I’m what they call a word person, preferring “viridian” to dreary green and never uttering “confused” when “flummoxed” is within reach.
An English major whose motif-musing and allusion-hunting skills have proved all but useless in the real world, I take admittedly odd delight in the careful craft of sentence-smithing.
One of my prized possessions is a tome titled “The Highly Selective Thesaurus for the Extraordinarily Literate,” and I fling myself from bed each morning to savor my Word of the Day e-mail from dictionary.com — a wellspring of toothsome terms like numinous, doff and foofaraw.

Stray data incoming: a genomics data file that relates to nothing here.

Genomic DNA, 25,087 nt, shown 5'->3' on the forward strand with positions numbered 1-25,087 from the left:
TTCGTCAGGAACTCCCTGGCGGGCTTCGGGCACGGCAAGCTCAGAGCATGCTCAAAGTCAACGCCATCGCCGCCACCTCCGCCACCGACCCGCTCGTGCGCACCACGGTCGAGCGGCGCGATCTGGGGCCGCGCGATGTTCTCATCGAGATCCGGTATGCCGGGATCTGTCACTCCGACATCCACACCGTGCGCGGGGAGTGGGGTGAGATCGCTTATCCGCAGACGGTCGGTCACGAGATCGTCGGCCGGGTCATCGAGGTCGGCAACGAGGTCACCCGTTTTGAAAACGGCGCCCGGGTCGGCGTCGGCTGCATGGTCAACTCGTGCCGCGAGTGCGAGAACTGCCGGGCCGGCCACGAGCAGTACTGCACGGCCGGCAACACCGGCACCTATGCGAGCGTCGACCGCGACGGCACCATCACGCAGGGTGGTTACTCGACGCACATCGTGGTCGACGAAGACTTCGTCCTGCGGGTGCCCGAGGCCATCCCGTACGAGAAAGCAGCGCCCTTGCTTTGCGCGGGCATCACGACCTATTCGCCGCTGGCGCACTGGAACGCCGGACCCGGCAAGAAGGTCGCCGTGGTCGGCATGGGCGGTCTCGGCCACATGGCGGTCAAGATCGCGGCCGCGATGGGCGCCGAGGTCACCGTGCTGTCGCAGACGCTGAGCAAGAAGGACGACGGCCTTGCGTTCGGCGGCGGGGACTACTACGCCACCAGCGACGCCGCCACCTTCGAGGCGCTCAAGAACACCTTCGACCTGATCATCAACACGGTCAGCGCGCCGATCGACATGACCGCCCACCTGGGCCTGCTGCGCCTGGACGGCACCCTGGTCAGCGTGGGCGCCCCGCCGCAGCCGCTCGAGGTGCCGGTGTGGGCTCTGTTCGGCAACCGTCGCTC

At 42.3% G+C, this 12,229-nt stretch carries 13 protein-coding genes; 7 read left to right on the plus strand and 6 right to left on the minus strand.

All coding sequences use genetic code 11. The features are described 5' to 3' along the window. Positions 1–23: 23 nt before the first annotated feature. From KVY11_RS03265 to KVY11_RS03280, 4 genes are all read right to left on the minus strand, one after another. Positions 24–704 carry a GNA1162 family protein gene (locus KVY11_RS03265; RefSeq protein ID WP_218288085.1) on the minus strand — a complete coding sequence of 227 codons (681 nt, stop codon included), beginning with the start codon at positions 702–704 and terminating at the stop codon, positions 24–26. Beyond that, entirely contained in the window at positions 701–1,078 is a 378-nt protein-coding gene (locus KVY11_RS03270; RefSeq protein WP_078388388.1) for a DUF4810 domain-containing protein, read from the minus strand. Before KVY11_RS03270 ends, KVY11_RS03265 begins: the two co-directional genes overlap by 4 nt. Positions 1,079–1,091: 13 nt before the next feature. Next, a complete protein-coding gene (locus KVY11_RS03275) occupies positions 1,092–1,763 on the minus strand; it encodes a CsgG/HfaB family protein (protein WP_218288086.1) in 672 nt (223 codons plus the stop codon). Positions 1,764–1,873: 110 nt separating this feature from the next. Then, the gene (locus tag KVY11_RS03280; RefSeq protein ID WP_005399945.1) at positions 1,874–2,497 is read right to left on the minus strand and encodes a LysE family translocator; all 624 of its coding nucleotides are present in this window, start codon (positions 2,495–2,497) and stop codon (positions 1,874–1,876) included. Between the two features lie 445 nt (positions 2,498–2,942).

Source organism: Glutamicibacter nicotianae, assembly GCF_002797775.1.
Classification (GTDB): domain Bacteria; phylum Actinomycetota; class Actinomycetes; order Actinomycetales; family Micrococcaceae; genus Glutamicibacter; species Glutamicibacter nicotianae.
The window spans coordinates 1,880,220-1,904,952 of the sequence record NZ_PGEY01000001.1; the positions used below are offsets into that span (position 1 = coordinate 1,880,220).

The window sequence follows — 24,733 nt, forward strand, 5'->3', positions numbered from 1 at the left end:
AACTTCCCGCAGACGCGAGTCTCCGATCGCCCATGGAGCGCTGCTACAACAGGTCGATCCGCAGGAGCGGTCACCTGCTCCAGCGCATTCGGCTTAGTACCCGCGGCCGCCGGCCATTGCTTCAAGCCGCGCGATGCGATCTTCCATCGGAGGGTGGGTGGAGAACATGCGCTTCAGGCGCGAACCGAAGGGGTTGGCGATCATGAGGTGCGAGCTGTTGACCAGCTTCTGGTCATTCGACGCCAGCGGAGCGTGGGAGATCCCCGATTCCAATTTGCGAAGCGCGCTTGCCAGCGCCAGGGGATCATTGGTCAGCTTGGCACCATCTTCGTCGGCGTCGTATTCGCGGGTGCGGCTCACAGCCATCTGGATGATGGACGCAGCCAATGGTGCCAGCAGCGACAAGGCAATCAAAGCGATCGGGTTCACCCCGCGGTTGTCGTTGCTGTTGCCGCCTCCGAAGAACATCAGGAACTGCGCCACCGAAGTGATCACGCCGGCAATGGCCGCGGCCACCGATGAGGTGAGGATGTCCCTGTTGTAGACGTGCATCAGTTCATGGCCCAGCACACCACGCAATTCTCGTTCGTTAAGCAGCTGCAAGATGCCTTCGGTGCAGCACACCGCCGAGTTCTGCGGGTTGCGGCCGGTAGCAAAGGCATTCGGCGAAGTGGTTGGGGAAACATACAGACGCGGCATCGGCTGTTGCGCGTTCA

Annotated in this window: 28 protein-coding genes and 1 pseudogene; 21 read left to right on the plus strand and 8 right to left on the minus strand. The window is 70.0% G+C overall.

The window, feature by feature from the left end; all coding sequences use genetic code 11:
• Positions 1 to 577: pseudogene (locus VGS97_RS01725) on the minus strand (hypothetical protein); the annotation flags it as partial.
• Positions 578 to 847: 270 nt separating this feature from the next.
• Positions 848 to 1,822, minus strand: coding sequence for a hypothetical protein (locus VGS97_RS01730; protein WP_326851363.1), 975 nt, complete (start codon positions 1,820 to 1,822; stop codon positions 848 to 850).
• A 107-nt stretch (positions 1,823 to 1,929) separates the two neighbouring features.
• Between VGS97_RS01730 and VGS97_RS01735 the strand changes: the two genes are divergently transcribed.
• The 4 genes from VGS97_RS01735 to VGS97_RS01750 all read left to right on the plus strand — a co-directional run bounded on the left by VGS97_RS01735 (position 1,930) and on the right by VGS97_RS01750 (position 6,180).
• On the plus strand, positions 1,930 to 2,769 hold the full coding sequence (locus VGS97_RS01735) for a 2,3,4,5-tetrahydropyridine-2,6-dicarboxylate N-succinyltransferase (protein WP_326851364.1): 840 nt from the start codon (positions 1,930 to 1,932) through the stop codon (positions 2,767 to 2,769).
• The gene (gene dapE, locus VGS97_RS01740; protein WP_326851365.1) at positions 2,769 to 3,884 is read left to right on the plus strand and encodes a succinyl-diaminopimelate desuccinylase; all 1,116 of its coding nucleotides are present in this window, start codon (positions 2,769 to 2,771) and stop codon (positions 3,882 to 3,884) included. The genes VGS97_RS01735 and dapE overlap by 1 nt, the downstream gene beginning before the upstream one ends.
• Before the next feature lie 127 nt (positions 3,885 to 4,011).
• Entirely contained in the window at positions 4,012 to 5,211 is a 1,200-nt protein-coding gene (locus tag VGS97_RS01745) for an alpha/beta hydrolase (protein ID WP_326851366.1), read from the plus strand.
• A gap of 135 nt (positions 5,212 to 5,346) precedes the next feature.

I challenge myself to use each new word in conversation before the week is over, and just never you mind whether I’m successful or not. The point is I want to.
That is why I find parenting to be a bit of a bore. As a mother, I estimate 87 percent of the sentences that spring from my mouth are vapid. Artless. In fact, they border on asinine. And most of them should go without saying:
“Stop hitting yourself.” “Get your jacket out of the peanut butter.” “No spitting in Mommy’s bed.” There’s the perennial, “You must use a tissue for that” and the all-too-frequent, “Well, would you like it if I called YOU an oogie bananahead?” I recently heard myself say, “We never ever lick the bottoms of our shoes.” And I wondered what the devil had become of my dexterity for discourse — let alone my children’s common sense.